Director: Rawson Marshall Thurber
Stars: Jason Sudeikis, Jennifer Aniston, Emma Roberts
Dumb, crass and rarely funny, We’re the Millers plays like one of those old family vacation movies—only with stoner humor, a little playful girl-on-girl action, a randy Mexican cop, lots of gay panic jokes, a grotesquely swollen testicle and various other assertively R-rated raunch. Rawson Marshall Thurber (Dodgeball: A True Underdog Story) directed and four credited screenwriters gave it a shot, but the best they’ve concocted has Jason Sudeikis playing a low-level, self-centered pot dealer who, in scary debt to his slimy, filthy rich supplier (Ed Helms, way off his form), gets forced to smuggle several tons of grass across the U.S.-Mexico border during July 4th weekend.
Figuring it could help his chances of getting an RV through customs without arousing suspicion, Sudeikis hires some down-on-their-luck types to pose as his suburban family, including a struggling stripper who lives down the hall and loathes him (Jennifer Aniston), a foul-mouthed teenage runaway street kid (Emma Roberts) and, best of the bunch, an awkward, virginal latchkey teen (Will Poulter).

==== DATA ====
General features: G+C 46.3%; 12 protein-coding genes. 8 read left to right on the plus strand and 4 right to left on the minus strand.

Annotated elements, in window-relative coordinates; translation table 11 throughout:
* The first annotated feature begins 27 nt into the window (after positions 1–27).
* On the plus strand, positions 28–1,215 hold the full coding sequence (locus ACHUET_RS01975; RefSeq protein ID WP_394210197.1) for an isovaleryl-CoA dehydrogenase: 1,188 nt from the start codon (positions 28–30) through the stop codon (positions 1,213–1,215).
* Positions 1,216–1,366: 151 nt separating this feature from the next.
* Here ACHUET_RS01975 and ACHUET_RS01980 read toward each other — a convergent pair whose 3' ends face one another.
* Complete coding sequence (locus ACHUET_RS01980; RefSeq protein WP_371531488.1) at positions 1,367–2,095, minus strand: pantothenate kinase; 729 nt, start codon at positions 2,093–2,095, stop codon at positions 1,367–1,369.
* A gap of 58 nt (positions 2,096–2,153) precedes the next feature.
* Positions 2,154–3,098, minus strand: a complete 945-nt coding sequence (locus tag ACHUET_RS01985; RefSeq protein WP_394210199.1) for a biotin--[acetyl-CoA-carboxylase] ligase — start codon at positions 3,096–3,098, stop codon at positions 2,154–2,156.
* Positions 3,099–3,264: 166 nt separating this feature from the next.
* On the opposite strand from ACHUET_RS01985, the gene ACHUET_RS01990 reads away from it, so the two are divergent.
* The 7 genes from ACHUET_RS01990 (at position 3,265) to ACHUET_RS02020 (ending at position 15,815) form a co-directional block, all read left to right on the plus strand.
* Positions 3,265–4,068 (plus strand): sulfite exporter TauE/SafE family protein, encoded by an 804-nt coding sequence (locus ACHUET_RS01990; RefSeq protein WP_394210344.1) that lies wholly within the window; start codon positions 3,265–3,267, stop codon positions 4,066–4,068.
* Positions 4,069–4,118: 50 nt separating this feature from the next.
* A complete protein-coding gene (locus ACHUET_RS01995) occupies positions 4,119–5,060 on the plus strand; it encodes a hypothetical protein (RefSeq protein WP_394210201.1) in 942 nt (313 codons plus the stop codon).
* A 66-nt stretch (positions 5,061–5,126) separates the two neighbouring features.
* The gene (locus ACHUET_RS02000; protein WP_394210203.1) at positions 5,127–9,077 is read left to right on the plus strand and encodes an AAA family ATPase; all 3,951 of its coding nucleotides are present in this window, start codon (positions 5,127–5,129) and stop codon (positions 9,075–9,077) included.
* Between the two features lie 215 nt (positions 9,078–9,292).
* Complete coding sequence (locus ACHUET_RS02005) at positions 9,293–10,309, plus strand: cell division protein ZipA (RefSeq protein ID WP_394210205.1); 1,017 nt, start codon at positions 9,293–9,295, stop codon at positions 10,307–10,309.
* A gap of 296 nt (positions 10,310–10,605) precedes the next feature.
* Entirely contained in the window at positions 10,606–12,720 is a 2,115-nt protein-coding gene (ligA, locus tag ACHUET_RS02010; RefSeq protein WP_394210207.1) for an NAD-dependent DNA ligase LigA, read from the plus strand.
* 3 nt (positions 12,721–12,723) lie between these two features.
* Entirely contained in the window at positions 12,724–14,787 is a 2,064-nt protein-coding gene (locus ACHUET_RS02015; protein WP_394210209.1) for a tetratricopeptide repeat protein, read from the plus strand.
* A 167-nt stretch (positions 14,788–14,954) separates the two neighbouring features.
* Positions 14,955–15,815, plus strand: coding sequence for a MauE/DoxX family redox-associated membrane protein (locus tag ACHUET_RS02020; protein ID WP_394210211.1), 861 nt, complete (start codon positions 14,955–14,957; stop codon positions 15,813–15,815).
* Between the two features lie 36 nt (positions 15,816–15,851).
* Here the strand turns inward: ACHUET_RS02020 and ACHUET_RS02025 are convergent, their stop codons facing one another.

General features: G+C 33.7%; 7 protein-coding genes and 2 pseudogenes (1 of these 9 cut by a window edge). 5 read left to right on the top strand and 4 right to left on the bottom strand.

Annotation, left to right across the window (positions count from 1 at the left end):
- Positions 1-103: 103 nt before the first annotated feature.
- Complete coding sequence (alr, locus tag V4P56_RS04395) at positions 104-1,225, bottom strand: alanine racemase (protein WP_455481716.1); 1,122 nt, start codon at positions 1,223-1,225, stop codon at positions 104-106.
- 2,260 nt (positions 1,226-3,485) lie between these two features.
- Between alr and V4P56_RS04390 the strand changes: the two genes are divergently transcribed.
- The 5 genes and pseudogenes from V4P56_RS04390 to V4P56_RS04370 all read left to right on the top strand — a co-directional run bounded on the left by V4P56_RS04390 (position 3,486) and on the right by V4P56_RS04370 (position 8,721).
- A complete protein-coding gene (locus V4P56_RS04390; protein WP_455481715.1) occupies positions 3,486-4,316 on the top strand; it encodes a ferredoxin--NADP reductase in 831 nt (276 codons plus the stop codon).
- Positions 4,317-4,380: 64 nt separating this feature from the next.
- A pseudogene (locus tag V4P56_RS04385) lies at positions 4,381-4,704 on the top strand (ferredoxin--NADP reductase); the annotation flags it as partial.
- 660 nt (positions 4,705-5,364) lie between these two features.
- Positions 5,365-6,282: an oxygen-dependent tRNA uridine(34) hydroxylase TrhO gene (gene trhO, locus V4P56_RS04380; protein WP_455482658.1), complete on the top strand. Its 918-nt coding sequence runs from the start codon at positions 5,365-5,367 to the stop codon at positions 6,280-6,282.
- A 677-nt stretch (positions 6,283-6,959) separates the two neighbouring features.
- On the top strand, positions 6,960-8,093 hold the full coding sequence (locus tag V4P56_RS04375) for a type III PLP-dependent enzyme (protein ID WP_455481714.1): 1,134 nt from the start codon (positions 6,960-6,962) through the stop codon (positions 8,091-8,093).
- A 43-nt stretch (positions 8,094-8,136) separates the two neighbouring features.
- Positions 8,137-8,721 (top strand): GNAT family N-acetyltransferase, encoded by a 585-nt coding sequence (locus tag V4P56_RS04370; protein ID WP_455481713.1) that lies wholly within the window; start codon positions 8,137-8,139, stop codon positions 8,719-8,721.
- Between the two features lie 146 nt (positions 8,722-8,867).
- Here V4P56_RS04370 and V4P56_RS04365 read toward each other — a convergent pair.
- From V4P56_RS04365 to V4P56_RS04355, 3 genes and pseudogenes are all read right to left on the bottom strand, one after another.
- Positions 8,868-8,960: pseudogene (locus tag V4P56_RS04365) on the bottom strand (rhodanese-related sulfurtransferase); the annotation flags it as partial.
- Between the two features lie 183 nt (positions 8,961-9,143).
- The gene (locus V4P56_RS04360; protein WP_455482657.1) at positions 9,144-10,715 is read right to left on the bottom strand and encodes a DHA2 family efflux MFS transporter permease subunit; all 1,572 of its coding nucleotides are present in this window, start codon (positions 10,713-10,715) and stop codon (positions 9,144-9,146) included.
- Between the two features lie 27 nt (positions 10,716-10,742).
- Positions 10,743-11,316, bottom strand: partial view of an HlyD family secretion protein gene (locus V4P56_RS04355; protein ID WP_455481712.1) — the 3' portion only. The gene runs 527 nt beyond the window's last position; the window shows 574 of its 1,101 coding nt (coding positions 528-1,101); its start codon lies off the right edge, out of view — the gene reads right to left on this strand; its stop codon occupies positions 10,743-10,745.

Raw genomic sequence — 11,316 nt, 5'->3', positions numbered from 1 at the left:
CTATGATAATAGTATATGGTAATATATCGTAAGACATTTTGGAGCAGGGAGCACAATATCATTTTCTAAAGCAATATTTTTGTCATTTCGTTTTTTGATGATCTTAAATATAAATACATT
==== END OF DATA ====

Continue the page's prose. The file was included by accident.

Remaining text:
The bar for movie comedy has been lower than low for at least the past decade, but We’re the Millers is particularly infuriating because it actually has such a good cast and such promise. It starts off with its characters snapping at and gibing each other, then getting squishy and family-friendly. Couldn't we please have a movie that comes on edgy and nasty without going all soft and cozy before the final fadeout? These characters aren’t really nasty, venal and grabby, you see; all they really want to do is settle down and be like modern-day versions of TV fantasy families like those in Father Knows Best or Leave It to Beaver. A darker, funnier We’re the Millers might have kept the characters tough, devious and self-serving right to the final fadeout.
Oh well, that’s another, maybe less commercial, movie. At least Sudeikis is less blandly smug than usual, even if he’s still doing his patented a-hole role, and he and Aniston (playing one of those 44-year-old exotic dancers who strip in a bra) spark nicely enough in their scenes together. Aniston not only looks great but actually seems to be having one hell of a good time; she puts such a nice snap on her snarkiest lines that it's almost like we're really seeing what she might be capable of on film for the first time. Young Brit actor Poulter is the movie’s Easter egg, though. He manages to find humanity under the comedy of constant humiliation. There’s also a fun sidebar plot involving Nick Offerman (as always, a scene-stealer) playing a sidelined DEA officer on enforced vacation with his wife (the hilarious Kathryn Hahn) and daughter (Molly Quinn). Unfortunately, they and their talented fellow cast members are stuck on a long and winding road all too often traveled.
But here's the thing. After a summer full of big, bloated disappointments, here's a movie that aims straight for the funny bone and never lets up. Audiences up for a raucous, R-rated good time should give it a big, wet, sloppy kiss.